Is Venezuela Really a Dictatorship?

International media's indictments of Venezuela as a dictatorship ignore basic facts, says Ryan Mallet-Outtrim. 


After a year of political turmoil, Venezuela turned a corner last week, at least according to an eye-catching op-ed in The Washington Post. Titled, “It’s official: Venezuela is a full-blown dictatorship”, the piece claimed the country has become an “all-out, no-more-elections dictatorship”.

The author, Francisco Toro, cited a recent controversial decision by Venezuela’s electoral authority, the CNE, to suspend a long awaited recall referendum on President Nicolas Maduro.

“The tense buildup suddenly ended Thursday as five separate (and supposedly independent, but c’mon now) lower courts approved injunctions to suspend the recall, closing down Venezuela’s last best hope for a peaceful solution to its long-running political crisis,” Toro explained.

But does the suspension of the referendum actually mean Venezuela is unlikely to have any future elections, and Maduro is now an unapologetic, iron fisted dictator?

The short answer is no.

Many international readers likely haven’t even heard of a recall referendum. Indeed, Venezuela is one of just a very small number of countries that even have such a mechanism. The idea is fairly simple: from the midpoint of any politician’s term, the electorate can petition to recall their representative. There’s a few steps though: first, anyone unhappy with their representative needs to collect the signatures of 1 percent of the electorate. If that petition is accepted by the CNE, then a second petition needs to be collected – this time, of 20 percent of voters. After this, a full on referendum is supposed to be held. The incumbent loses the referendum if more voters cast ballots against the politician than who originally supported them.

So why has this year’s referendum been suspended?

The lower court decisions mentioned by Toro were the results of allegations of widespread irregularities in the opposition’s initial petitions for a recall. It’s worth pointing out that we’re not talking about minor issues here: according to the CNE, around 30 percent of signatures were dubious for some reason or another. Some belonged to children or appeared to be simply bogus, while as many as 10,995 deceased Venezuelans somehow managed to put their names on the opposition’s petition.

This is the reason why courts in some states have ruled the entire referendum process should be frozen. The CNE only agreed to do this nationwide after the Supreme Court upheld the lower court decisions.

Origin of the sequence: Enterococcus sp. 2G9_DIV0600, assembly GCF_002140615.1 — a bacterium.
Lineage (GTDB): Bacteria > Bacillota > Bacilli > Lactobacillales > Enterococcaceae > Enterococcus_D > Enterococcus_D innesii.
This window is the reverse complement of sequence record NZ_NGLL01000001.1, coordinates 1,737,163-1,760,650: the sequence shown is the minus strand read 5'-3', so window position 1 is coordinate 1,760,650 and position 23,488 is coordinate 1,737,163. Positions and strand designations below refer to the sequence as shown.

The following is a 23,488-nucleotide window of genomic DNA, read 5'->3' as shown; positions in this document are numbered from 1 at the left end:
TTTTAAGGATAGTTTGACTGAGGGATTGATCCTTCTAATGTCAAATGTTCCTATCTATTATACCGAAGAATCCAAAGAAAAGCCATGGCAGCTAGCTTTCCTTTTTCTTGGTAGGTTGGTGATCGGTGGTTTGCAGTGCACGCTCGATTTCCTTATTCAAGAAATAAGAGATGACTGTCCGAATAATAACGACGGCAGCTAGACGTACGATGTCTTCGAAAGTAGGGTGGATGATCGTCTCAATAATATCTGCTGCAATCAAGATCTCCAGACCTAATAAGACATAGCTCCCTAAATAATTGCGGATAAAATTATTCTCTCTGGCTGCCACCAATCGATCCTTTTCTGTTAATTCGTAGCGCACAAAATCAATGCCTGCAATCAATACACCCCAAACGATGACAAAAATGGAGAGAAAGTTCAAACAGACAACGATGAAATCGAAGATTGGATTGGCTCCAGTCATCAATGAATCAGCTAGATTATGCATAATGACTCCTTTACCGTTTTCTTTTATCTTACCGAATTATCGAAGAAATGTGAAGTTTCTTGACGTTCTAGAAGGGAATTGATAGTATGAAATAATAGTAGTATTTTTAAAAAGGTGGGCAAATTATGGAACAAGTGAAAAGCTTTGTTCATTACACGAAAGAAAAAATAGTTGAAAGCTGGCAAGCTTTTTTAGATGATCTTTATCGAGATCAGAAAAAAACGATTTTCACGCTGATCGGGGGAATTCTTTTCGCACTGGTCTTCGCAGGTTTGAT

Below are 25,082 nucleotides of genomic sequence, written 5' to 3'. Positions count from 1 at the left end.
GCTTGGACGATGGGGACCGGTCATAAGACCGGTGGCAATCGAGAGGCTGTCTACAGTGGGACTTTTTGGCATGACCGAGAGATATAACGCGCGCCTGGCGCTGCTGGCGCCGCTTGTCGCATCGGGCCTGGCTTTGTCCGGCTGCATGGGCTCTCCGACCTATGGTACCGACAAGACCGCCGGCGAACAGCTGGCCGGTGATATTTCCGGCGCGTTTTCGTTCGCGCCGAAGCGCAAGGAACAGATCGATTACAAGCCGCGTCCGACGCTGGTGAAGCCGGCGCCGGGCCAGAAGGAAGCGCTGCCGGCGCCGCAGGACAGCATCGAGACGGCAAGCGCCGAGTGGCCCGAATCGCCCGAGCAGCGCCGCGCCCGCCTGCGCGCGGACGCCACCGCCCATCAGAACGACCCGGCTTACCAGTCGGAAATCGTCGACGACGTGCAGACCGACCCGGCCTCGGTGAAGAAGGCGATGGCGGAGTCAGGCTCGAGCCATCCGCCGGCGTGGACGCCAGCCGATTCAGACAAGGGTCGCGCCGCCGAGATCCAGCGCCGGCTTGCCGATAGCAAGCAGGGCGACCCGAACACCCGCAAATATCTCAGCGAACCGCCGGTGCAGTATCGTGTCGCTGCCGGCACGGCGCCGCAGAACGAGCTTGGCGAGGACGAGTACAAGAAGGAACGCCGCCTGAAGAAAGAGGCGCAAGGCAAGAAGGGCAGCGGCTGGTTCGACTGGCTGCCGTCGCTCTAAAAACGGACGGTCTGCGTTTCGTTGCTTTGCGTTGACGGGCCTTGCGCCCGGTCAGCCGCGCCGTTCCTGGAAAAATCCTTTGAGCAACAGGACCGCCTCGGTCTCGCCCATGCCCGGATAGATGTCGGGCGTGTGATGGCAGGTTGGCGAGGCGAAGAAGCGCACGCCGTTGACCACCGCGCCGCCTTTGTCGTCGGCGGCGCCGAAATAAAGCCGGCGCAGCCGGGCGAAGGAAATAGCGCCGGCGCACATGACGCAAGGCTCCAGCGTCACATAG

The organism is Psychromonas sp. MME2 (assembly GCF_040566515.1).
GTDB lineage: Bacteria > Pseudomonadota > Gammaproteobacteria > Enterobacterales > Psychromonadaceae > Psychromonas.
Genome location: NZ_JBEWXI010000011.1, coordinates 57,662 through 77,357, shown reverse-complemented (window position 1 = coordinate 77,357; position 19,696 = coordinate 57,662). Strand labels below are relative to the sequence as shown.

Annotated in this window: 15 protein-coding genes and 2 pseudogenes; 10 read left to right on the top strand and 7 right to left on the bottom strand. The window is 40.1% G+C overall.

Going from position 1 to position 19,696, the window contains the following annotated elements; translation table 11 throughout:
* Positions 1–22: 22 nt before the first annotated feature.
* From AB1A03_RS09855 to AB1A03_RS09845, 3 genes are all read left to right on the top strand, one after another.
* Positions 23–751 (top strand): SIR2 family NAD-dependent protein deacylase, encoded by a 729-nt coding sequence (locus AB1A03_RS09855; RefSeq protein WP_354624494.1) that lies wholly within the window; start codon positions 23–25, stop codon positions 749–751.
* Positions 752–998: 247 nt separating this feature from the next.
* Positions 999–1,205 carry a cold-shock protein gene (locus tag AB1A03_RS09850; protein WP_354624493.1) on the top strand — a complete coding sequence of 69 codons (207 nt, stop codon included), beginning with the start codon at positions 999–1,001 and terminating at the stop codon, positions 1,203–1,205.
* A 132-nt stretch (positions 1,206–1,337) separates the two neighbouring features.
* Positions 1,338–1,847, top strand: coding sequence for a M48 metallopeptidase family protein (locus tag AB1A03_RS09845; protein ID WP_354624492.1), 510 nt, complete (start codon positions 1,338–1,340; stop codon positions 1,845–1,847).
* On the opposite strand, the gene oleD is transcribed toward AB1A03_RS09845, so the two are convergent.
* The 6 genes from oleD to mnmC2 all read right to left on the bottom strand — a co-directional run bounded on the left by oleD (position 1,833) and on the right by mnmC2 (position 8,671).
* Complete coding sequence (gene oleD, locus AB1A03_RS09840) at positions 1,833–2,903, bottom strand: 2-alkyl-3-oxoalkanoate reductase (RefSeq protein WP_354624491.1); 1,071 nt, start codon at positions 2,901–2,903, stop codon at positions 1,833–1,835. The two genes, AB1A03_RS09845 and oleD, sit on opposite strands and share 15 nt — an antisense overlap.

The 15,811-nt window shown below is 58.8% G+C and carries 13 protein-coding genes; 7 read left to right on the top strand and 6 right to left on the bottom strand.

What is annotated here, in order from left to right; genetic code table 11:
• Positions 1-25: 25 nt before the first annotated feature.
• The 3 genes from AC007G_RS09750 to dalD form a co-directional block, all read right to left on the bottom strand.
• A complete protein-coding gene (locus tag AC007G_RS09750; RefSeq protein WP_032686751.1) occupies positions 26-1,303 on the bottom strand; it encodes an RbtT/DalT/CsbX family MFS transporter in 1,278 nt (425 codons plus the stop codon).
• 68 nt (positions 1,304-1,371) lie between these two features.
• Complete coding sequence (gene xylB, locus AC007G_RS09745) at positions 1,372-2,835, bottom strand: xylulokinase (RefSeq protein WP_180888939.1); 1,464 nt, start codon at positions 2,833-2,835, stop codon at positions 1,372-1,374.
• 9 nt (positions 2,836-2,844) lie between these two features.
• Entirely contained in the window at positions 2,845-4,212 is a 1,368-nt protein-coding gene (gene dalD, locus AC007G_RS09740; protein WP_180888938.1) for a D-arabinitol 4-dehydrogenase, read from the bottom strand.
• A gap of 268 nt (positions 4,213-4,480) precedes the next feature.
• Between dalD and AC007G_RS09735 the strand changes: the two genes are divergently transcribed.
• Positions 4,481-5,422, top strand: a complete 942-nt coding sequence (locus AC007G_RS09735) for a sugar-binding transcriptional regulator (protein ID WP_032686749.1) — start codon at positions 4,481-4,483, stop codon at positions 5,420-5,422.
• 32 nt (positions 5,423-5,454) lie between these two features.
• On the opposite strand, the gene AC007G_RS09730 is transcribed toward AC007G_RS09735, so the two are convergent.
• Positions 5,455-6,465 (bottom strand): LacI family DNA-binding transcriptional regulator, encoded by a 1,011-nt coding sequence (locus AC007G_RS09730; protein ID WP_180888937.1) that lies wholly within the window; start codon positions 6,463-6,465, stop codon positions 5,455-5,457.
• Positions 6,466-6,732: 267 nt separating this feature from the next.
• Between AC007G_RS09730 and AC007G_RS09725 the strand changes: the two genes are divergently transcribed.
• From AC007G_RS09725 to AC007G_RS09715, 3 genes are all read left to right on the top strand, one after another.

So far, nothing here seems particularly unusual. The only other presidential recall ever attempted in Venezuela took place in 2004, but only after three failed petitions. So, nobody should have been particularly surprised by last week’s events. Moreover, the CNE itself has been stating for weeks that a recall will be logistically impossible this year anyway. The only people claiming otherwise have been leaders of the main opposition coalition, the MUD. So on paper, last week’s suspension of the vote made a lot of sense.

However, there’s a little more to the story. The first point worth making is that the timing of any referendum is crucial for the opposition. If Maduro loses a recall before January 10, 2017, snap presidential elections will be held – elections Maduro would probably lose. However, elections after January 10 will simply result in Maduro being replaced by his vice president for the remainder of the term (till 2019). Yet the recall isn’t just important for the opposition in terms of ousting Maduro: it’s also crucial for morale. The MUD is notoriously disorganised, and perpetually mired in internal disputes and power struggles. This has contributed to the MUD’s failure to achieve any political success this year, despite holding a clear majority in the National Assembly (AN). The recall referendum has been one of the few objectives that has united, at least rhetorically, the MUD, making its suspension a huge loss for the coalition’s unity and morale. For example, the day after the suspension was announced, MUD leaders were already showing signs of disunity. Far right figures like Maria Machado were again calling for civil disobedience (read: disorganised violence and looting in the vein of 2014), while others were suggesting pursuing impeachment. Both of these options are pretty much doomed to failure; the violence of 2014 left over 40 people dead (mostly government supporters, police, soldiers and innocent bystanders) and the MUD discredited, while impeachment is almost impossible with the Supreme Court stacked with Maduro allies. Put simply, without a referendum in 2016, the MUD is a boat without a rudder, sail or compass.

Moreover, many opposition supporters see the CNE’s decision to suspend the elections as part of a conspiracy by the Maduro administration to obstruct the MUD’s efforts at legislative reform. There’s certainly a point to be made here, with neither side of Venezuela’s political divide showing any interest in course-correcting over the last nine months. The seemingly endless political tug-o-war between the presidency and AN isn’t good for anybody, and has meant serious issues have gone unresolved by the divided government throughout the year. Indeed, there can be no doubt Venezuela is facing what Greg Wilpert has described as a double political-economic confrontation. However, a vexing political standoff isn’t the same thing as a “full-blown dictatorship”.

Toro himself put it best when he wrote, “It’s easy to overdramatise these things”.

Indeed it is.